Working from home this past year, Kristin Boyd, communications director for the Reading School District in Pennsylvania, found herself searching for a quiet, well-lit space to focus. Some days she worked on the living room couch. Other times, when she logged in to meetings, she sought refuge in a bathroom to mask her children’s chatter, virtual classes, or her husband’s work calls.
“Everybody’s trying to find a space they feel most comfortable in, with the least distraction,” says Boyd.
Boyd recently bought herself a desk. She’s also purchased earbuds, noise-canceling headphones, and a lamp to backlight online meetings. She may invest in additional work-from-home tools if her district decides to give employees more flexibility to work remotely some days after they return to the office.
It’s a decision that many employers have already made — committing to a hybrid work model going forward, in which some employees work remotely all or part of the time. A survey by the Capgemini Research Institute shows that more than one-third of companies expect 70% or more of their employees to work remotely in the coming years. In a recent PwC survey, more than 60% of executives plan to increase spending on virtual collaboration tools and manager training to support remote work, and more than half of employees (55%) now want to be remote at least three days a week.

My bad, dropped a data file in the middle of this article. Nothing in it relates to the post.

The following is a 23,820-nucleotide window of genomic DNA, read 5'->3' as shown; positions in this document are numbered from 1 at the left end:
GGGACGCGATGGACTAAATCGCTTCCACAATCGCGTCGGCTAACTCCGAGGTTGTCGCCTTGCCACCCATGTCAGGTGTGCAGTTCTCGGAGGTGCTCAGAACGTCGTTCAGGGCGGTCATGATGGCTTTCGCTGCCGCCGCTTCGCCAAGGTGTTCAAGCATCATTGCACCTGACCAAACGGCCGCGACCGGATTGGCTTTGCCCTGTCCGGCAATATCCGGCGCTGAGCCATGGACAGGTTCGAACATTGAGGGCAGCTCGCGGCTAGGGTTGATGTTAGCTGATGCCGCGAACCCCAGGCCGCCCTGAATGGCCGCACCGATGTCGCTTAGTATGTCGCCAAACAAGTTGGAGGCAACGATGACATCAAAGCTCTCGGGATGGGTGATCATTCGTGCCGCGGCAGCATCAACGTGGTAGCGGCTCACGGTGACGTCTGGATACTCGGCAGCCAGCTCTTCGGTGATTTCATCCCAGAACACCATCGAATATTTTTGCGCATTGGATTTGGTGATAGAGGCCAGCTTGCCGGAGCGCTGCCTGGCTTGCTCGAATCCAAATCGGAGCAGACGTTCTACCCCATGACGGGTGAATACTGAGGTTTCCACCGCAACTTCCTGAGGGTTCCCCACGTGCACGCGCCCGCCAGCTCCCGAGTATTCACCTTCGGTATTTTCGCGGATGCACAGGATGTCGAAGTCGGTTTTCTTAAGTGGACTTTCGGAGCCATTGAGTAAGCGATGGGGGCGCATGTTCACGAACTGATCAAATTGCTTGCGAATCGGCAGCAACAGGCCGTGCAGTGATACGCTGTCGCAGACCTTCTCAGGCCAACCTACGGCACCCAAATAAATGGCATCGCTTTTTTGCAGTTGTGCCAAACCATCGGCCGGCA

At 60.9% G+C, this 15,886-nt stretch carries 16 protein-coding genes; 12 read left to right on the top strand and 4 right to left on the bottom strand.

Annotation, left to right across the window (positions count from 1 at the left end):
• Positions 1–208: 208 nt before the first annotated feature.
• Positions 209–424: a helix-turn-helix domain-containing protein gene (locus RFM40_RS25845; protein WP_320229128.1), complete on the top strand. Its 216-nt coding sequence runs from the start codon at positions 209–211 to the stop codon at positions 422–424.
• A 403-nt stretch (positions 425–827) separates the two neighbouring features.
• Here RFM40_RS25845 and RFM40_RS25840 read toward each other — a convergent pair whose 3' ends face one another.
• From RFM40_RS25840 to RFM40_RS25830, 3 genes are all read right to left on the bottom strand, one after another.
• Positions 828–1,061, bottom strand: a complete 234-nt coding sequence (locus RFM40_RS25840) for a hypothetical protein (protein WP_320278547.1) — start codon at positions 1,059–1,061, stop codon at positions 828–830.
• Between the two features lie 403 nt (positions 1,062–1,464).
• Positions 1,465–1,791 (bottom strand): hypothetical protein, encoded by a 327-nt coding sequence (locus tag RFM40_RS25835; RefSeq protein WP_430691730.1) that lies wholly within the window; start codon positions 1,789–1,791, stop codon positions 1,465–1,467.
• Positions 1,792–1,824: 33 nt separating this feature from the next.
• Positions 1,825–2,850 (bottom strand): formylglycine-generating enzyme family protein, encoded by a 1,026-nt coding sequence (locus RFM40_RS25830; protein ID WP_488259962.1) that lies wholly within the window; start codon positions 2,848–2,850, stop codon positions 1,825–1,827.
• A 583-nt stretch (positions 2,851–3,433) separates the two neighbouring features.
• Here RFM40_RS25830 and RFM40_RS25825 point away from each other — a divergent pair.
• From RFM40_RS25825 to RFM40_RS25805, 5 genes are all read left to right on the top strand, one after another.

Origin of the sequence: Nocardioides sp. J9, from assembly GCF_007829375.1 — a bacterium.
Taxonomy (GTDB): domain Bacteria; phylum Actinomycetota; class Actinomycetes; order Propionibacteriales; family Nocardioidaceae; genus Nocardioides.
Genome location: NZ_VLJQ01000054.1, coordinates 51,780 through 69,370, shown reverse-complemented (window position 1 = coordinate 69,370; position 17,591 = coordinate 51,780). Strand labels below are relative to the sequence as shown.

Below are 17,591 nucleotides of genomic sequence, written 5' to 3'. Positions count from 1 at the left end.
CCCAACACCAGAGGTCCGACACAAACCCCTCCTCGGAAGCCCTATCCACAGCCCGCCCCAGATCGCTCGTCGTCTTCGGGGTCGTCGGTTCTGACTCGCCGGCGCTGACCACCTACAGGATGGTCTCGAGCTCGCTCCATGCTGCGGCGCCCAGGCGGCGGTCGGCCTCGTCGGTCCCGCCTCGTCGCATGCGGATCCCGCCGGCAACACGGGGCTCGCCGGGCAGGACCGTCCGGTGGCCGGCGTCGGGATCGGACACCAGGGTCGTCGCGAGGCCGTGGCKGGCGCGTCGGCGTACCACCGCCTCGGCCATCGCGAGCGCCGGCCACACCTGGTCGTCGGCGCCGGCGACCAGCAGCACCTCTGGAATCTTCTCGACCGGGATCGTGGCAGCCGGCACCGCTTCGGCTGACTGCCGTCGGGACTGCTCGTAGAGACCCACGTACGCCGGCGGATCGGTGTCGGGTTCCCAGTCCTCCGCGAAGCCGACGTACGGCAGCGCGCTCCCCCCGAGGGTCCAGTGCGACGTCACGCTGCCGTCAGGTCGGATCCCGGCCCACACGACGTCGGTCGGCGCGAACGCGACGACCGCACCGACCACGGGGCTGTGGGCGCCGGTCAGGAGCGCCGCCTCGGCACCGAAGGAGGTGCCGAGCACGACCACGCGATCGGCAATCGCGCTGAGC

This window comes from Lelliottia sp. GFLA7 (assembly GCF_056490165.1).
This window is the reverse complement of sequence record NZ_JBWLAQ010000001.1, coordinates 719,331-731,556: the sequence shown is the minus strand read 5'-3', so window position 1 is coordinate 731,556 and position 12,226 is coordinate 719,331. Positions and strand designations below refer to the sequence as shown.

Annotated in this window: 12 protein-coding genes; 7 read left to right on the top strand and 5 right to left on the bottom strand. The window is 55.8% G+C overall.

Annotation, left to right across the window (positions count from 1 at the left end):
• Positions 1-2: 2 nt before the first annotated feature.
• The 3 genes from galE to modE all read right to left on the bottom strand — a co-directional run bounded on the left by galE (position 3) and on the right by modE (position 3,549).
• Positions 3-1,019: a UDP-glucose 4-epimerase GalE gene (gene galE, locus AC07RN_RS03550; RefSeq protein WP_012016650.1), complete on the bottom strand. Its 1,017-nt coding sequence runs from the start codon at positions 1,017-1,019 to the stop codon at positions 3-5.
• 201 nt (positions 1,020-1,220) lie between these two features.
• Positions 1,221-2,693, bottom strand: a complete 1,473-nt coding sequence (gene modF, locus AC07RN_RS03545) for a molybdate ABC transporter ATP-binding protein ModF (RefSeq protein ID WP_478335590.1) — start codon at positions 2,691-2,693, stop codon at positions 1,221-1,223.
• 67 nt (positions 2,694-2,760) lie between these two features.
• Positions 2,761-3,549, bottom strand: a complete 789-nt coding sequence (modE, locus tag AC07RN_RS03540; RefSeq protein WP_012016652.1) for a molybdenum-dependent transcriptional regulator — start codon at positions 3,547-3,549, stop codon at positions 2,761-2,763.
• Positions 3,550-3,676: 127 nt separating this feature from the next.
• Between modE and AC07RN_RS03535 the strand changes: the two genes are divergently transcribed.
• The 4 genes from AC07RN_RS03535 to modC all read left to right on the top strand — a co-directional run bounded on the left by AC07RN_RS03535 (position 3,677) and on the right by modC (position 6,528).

Hybrid work is bringing changes to company policies, procedures, and culture, from meeting times to check-ins, and requires new tools and technology for workers who will be on the move, albeit very short distances. Pre-pandemic, the trend was mobility: being able to work wherever there was a decent Wi-Fi connection, be it on a plane or in a conference center. Now we’ve entered the age of “micromobility,” where workers need to move seamlessly from the home to the office and back again, and any spot in the home could become a workspace at a moment’s notice.